Then looking at the flats from D to A is a 5th, likewise A to E and so on. The same is true with the sharps, from F to C is a 5th, as is C to G - G to D etc etc. So as long as you can count to five you can work out any key signature.

Test yourself with a downloadable worksheet for this lesson HERE

09/11/2019

MusicOnline UK Guide to Music Theory

The MusicOnline UK Guide to Music Theory - is an invaluable resource for those taking a Grade Music Theory Exam, Grades 1-5, at both ABRSM and Trinity College.

This e-book contains gives a detailed explanation of each topic, in a handy digital reference form and contains the same material as our paperback, “Music Theory Practice - A Complete Course”, but without the question and answer worksheets.

Many of you might already be aware of the AB Guide to Music Theory, but this book, independently published gives you all you need to know, right on your mobile device, (smartphone, tablet or Kindle reader) where you can access it offline at any time. (Oh and by the way - as you would expect from an e-book, it is cheaper than the aforementioned paperback)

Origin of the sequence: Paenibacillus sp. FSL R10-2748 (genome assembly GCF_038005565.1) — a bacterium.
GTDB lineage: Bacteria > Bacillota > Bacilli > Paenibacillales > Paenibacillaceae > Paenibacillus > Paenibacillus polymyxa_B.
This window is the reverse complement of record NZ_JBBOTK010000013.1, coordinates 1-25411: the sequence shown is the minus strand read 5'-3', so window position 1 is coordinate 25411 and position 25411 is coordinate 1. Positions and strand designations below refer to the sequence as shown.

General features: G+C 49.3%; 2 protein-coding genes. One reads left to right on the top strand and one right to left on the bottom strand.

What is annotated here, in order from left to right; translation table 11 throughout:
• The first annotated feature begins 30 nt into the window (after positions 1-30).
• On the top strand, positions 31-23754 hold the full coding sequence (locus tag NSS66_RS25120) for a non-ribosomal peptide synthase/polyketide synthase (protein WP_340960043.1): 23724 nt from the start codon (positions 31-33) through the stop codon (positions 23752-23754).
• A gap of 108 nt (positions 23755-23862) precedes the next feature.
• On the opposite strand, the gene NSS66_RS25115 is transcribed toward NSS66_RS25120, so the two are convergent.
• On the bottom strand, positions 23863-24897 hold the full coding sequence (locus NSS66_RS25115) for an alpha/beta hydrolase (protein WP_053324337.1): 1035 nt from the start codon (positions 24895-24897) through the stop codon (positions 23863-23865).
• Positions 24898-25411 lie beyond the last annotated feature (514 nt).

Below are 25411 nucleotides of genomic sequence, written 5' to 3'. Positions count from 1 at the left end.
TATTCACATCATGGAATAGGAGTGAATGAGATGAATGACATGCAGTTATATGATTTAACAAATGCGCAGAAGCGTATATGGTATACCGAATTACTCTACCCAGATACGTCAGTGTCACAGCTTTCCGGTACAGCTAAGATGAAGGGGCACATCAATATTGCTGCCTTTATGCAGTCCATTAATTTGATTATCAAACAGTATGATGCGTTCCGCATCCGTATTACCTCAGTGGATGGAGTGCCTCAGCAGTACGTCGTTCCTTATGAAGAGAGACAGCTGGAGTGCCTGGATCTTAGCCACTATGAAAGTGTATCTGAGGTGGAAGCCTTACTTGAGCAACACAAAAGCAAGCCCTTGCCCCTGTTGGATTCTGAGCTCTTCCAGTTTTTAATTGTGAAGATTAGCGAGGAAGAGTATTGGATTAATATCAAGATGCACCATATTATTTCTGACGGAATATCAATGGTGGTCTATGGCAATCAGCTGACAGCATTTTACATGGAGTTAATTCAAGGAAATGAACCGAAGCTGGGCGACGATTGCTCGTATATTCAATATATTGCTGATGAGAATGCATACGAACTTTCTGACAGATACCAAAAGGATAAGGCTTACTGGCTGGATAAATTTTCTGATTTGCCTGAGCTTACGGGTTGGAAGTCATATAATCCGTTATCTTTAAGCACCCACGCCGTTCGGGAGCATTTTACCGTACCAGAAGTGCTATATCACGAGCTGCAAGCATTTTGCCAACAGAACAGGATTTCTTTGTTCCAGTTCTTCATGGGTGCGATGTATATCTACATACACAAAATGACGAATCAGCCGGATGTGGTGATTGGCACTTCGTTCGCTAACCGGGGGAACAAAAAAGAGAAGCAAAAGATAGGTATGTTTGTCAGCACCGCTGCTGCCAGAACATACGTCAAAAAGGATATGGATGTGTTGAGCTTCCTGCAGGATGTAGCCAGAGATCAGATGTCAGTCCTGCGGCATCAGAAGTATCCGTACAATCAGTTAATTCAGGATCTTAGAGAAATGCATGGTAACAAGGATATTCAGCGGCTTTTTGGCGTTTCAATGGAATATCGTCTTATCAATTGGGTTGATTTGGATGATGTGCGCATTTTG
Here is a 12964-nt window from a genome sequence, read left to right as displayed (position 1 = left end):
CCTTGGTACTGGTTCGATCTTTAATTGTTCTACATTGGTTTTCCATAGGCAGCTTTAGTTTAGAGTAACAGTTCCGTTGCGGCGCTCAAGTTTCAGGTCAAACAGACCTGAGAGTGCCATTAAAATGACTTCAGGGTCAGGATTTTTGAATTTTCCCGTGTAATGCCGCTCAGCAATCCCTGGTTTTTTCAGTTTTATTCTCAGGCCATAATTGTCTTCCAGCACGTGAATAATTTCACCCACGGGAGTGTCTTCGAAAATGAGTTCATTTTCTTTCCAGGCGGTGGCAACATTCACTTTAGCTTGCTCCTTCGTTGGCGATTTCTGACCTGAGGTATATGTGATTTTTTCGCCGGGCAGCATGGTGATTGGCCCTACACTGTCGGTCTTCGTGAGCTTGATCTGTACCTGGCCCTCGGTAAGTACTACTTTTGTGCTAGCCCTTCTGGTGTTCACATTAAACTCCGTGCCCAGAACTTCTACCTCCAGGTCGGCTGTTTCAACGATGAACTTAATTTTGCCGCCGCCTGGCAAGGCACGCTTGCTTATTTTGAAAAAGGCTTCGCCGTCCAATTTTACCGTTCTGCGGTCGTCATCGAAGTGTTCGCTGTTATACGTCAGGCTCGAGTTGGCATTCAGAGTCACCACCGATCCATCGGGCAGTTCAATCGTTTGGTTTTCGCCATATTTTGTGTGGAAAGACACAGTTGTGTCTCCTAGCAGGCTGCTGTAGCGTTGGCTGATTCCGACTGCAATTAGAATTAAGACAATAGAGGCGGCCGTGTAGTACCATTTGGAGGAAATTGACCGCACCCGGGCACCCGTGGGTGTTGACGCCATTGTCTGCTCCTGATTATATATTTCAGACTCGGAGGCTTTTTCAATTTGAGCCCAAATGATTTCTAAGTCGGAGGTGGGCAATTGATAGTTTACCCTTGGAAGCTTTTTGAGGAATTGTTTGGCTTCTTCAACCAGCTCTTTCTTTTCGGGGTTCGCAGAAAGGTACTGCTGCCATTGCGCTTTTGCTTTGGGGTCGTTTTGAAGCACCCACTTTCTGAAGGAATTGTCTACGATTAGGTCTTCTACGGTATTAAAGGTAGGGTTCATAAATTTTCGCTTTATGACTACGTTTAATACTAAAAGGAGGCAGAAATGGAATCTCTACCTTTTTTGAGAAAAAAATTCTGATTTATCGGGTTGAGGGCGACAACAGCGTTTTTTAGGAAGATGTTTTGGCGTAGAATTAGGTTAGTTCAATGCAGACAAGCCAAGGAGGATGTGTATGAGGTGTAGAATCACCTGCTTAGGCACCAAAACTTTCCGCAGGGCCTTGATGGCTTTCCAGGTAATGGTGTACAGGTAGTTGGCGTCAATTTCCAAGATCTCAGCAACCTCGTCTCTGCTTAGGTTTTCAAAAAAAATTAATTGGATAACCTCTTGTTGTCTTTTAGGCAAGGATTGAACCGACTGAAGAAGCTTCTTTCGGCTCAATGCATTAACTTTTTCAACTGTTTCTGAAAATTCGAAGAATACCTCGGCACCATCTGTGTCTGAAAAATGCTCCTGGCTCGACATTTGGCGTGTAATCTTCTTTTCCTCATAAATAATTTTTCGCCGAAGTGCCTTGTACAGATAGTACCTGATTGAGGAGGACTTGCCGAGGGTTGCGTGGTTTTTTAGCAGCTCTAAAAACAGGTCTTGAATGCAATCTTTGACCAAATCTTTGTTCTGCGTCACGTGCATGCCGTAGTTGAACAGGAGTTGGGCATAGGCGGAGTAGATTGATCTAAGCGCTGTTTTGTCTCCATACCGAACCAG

As a music teacher of over 35 years of experience, I have never had a student fail a theory exam. Through my own understanding of what works best for students and how some of the alternative material on the market can sometimes be a very tedious method of learning and I am confident that you will find this ebook an invaluable resource.


30/10/2019

Christmas Gift Ideas for Musicians

Getting to that time of year again, so we thought we'd give you some inspiration for that special musician in your life:


Also available as Guitar, Cello, Flute, Violin and more